By mid-August the Microlight will be bound for the Moyowosi Game Reserve and after a thorough survey of the area will hop across to Ugalla Game Reserve. Both of these areas, being close to the Burundian and DRC borders, are hard hit by heavily armed poachers. The presence of the Microlight will go a long way in identifying the poacher’s camps enabling the ground teams to ambush them and will act as an overall deterrent.
From our extensive experience of using microlights in Tanzania we are confident that the Microlight will have a noticeable effect on decreasing the poaching in western Tanzania.
A big thank you to Safari Club International for their financial support of this project!
Moyowosi Game Reserve, Makere North & South Forest Reserves and Uvinza Open Area
These protected areas are located in the northwest of the country, close to the border with Burundi. The habitat of these reserves varies from huge swamps to open flood plains, which adjoin large areas of Miombo forest. Game density in the Moyowosi is relatively high, with good populations of lion, leopard, buffalo, crocodile, topi and Lichtenstein hartebeest. Sitatunga are present in the Moyowosi Swamp, which is characterized by tall palm trees and islands formed by termite mounds. The swamp is an important wetland habitat for rare water birds including the wattled crane and the shoebill stork.
Traveling between the villages bordering these four protected areas can be a matter of days – even weeks – in the rainy season. The FCF Community Development Field Officer for this area does not let this deter him, traveling by bicycle if need be to reach the remotest of villages. FCF meets with Village Environmental Committees to discuss the importance of conservation. Through close communication and careful cooperation, FCF has implemented a series of successful conservation projects with the communities in this area. Examples of these are a village fish farming initiative in Kibondo, a women’s beekeeping cooperative in Kifura, natural spring reinforcement in Kasanda, and a secondary-school tree nursery to grow indigenous trees for reforestation in Makere.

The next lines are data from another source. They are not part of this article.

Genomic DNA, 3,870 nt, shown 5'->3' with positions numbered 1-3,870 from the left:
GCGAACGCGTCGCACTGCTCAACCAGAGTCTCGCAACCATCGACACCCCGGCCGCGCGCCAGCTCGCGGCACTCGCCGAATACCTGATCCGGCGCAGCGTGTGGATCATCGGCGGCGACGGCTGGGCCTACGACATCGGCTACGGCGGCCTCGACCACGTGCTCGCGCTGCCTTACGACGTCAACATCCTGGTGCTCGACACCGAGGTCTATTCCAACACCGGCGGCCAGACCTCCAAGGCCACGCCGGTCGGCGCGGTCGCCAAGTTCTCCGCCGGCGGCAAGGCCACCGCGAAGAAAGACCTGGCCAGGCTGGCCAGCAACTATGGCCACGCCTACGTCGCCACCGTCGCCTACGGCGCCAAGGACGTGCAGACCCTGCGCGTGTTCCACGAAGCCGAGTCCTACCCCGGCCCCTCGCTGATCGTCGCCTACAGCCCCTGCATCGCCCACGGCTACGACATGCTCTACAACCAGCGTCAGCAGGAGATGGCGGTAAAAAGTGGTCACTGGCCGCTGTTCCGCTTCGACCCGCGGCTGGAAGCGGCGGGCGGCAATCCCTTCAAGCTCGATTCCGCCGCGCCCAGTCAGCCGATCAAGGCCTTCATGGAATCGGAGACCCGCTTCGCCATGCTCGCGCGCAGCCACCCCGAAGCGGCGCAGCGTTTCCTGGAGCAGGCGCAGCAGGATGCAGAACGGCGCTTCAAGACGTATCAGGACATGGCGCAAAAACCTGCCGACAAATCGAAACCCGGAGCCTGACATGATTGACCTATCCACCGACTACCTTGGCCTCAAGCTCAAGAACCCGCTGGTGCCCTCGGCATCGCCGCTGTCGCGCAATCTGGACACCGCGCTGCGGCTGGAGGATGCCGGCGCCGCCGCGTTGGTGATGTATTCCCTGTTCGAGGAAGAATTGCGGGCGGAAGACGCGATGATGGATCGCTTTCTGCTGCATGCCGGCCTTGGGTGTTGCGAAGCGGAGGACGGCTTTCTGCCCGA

Area-specific Project Replant Trees
Illegal charcoal production and poached timber are responsible for the deforestation of up to 1.7 million acres of Tanzania’s woodland every year. This destroys species diversity, degrades the soil and exacerbates poverty. FCF is working to replant tree seedlings to bring prosperity and fight soil degradation, erosion and loss of biodiversity. $50 will plant 50 seedlings.
The largest area FCF is responsible for, the combined area of the Moyowosi, Makere and Uvinza reserves is 3,023,000 acres. We have three rapid action teams and one village game scout team based here. Annually they, along with Government Game Scouts, arrest in the region of 1,000 poachers. Elephant poaching, illegal fishing, illegal entry of domestic livestock, timber poaching and bushmeat hunting are commonly encountered in these areas. One of FCF’s microlights is based in the area and has proven itself to be very effective in streamlining our anti-poaching efforts in a huge chunk of western Tanzania.
Area-specific Project: Shelter an Anti-poaching Team
The provision of adequate shelter for our rangers on the ground is a top priority when outfitting teams for the bush. $150 will pay for the purchase and shipping of one two-person tent and $450 will purchase and ship tents for a full anti-poaching unit.
The Moyowosi Game Reserve, Makere North & South Forest Reserves and Uvinza Open Area are part of a Ramsar Wetland of International Importance (the Malagarasi-Moyowosi Ramsar site). This is an important, vast and complex riverine floodplain wetland in northwest Tanzania, one of the largest and most important wetlands in East Africa. The basin has five main rivers: the Malagarasi, Moyowosi, Kigosi, Gombe, and Ugalla. The Moyowosi Game Reserve includes a permanent papyrus swamp, large peripheral floodplains that fluctuate widely on a yearly basis, and is surrounded by very extensive miombo woodlands and wooded grasslands including the Makere Forest Reserves and parts of Uvinza Open Area. The site is extremely important for large mammals, migratory and resident water birds, fish and plants. FCF propose regular sample surveys for large mammals and specific surveys for buffalo and other species in their program and are also working in collaboration with the Tanzania Mammal Atlas Project/WCS to conduct camera trapping surveys in the area.
Area-specific Project: Camera Trapping Survey
FCF and the Tanzania Mammal Atlas Project hope to conduct a number of camera trapping surveys in the Moyowosi swamps and surrounding areas to establish biodiversity inventories. The operational costs of each survey are approximately $6,000 per survey, and any contribution to these surveys would assist in continuing this program.